It was a bit of a strange prep week before the race. I wasn’t that nervous and to be honest, I hadn’t really prepped mentally like I had in the past for other first-time race distances. I was in great running shape, but had no idea what I was going to do for nutrition, pace, etc. The longest run I had ever done was the TRT 50 miler and that was over two years ago. A couple of weeks ago, I began making an Evernote page and studying the pace times for the middle of the pack and also for the top 20. I got about half done and thought I would just finish some time this week, but it was now 8 pm before the race and I still didn’t know what to tell my crew or pacers where to be when.
The week before the race, I had an intense 4-day meeting in Truckee with my work team that started with early days and late nights (maybe a few too many beers). The prep for the race kind of got pushed to the side by other priorities.
I had a great meeting with Coach Fain on the Sunday before the race and basically, we threw out the pacing schedule altogether. So then how fast do you start? How fast do you go in the middle? How do I run 62 miles through the mountains? In the night? Maybe in the day? So many unknowns to answer so is it best to not think about it? I guess that was the approach I took in the end.
So, on Friday at 4 pm, I got home from my last conference calls and wrapped up the work for the week. One of my work colleagues, Julia Hemme, was going to crew me and super pacer Steve Rowbury, fresh or not so fresh off the 11th place finish at the Kodiak 100, was going to make sure I made it from Van Norden to the finish. My uncle, Marty Brounstein, was going to support also. He is a 2:40 marathoner and just thinks this isn’t really running. But he enjoys seeing all of us crazy people. I think I can say “us” as I feel more like an ultrarunner now and less like a marathoner if you know me.
Now it was 8 pm before the race and Steve Rowbury took over while I started loading my fuel, 100 calories of CarboPro mixed with 100 calories of Tailwind. This had gone over well on my 20+ mile runs. I packed up my salt tablets, Huma gels, Honey Stinger chews. This was my fuel. I was going to eat PB&J early in the race until I couldn’t as I knew that these calories would be important. I was going to take 1.5 water bottles down per hour. This would be 300 calories. I was going to try to stay away from the gels unless I needed them. The time goal I decided was Palisades by sunset for no other reason than to make sure my crew had a time to be somewhere.
Marty and I quickly left the house at 4 am so we didn’t wake up the kids as that would be a bad start to the day for all. Success! I was one of the lucky ones to have a short commute to the start (15 minutes) and a driver (my uncle and Julia).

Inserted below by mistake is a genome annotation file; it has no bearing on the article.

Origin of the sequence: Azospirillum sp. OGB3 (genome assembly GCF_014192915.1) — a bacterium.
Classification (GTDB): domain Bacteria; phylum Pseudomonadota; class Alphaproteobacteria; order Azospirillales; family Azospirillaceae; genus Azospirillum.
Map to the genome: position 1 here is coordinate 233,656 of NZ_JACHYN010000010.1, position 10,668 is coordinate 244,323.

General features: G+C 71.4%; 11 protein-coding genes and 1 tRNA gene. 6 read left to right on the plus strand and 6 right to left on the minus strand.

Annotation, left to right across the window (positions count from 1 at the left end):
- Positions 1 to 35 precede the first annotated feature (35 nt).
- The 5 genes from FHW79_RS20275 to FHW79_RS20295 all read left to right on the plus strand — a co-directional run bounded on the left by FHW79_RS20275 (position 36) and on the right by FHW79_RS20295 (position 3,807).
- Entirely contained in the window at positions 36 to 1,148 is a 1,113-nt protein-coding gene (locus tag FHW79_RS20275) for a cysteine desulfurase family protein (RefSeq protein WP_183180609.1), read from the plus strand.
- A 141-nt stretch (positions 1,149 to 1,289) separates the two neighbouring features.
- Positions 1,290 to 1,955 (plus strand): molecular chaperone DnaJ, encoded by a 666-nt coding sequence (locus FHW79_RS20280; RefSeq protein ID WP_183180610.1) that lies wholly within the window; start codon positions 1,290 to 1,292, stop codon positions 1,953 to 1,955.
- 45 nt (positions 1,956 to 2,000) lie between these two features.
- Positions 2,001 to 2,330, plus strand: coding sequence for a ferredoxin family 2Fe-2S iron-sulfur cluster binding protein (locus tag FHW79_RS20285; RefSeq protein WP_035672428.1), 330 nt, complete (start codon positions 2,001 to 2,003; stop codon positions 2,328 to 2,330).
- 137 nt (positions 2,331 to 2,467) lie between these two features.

After a few pictures, a bathroom stop, and a quick announcement by Peter, we were off into the dark. It was so surreal. I don’t do a lot of night time running and the dusty trail made it feel like we were traveling through a snow storm as the flecks of dust flashed in front of our headlamps. I put on the buff for the first few miles and was sweating like crazy. I saw folks with surgical masks and that may have been a better choice. I just kept saying to myself how fast should I go? Am I going too fast? I heard some banter behind me on the Animal as folks were talking about their next races (Hard Rock, Spartathlon, UTMB). This may be a group that is a bit more experienced than me I thought to myself. And then the words from Coach Fain came into my head, “This is going to be the hardest thing you have ever done.” I got to get that out of my head and just run. Was I going too fast?
At the top of the Animal, I got to see a sunrise. I had run this section at least 20 times but never at dawn and it was amazing. But I put my phone in my bag and I just didn’t want to waste the energy to get it out. Mental picture was taken, and I moved on. I hit the Animal aid station and got my first sign of familiar faces. Mike Tebbutt and Ksenya were “manning” it in animal costumes. I refueled my vest and my handheld water bottle and was on the way. I was just about to Carpenter Valley Road and all of the sudden I felt some sharp bites or something. They were super painful and didn’t really understand what was happening. I then saw Jon Murchinson and Peter Broomhall running towards me and asking about a wasp nest. “Yep, back there 100 yards.” Well…I hope I am not allergic I thought.
My crew was just awesome and saw them at Carpenter Valley Road and then again at the top of the Euer Valley climb, along with Helen Pelster. I felt so great at mile 12 and was chatting with a few folks. They all had the same goal of hitting the Palisades by sunset, so I thought this is a great place to be. But there was still my longest race I have ever done ahead of me. With the wasp stings behind me and no allergic reaction, I ran through familiar faces at the aid station in Euer Valley at mile 14 (Lesley, Sharon, Helen, and a Kane Cullimore siting, and many others).
I had run this section a few weeks earlier and knew what to expect so began the climb up Mustang Sally and then back down. I ran into Steve Martelli on the way down and he was hurting a bit from the wasp stings. He is a warrior as I am not sure how you can come out of that dark place. Great to see him finish his 5th CP100K!.
I was right on track for a 10 am stop in Johnson Canyon by the time I started climbing to Hawk’s Peak. On my descent down to Johnson Canyon, I started feeling tightness in my left groin for the first time. I just noted it and moved on. This probably was a sign of what was to come. I had been drinking both my bottles of CarboPro and TW between aid stations, so I thought I was in good shape with my nutrition. At every aid station, I grabbed a PB&J. I really thought I was doing some good things.
I pulled into Johnson and there was my awesome crew along with a great surprise (Stephna, Shiloh, and Jacob joined us). Jacob just wanted to eat the spread that my super crew leader Julia Hemme set up. Stephna later told me that he was like a bee on the food and they kept swatting him away and when I pulled in and said he could have some, they almost killed me. They didn’t realize there was a whole tent of food up at the aid station.
I did a quick check in, got my water bottles filled, and grabbed my poles. I filled my DPMR ice bandana (a savior!). And then headed up the hot climb to Summit Lake. I felt really great at this point. All I could think was just to keep drinking. Little did I know that the wheels were going to come off so early. I made it through to Summit Lake and then began the climb up to Frog Lake overview. All of sudden, I felt dizzy and my left knee began to tighten up. This was the first cramp. I couldn’t move and had to stretch it out. This was way too early.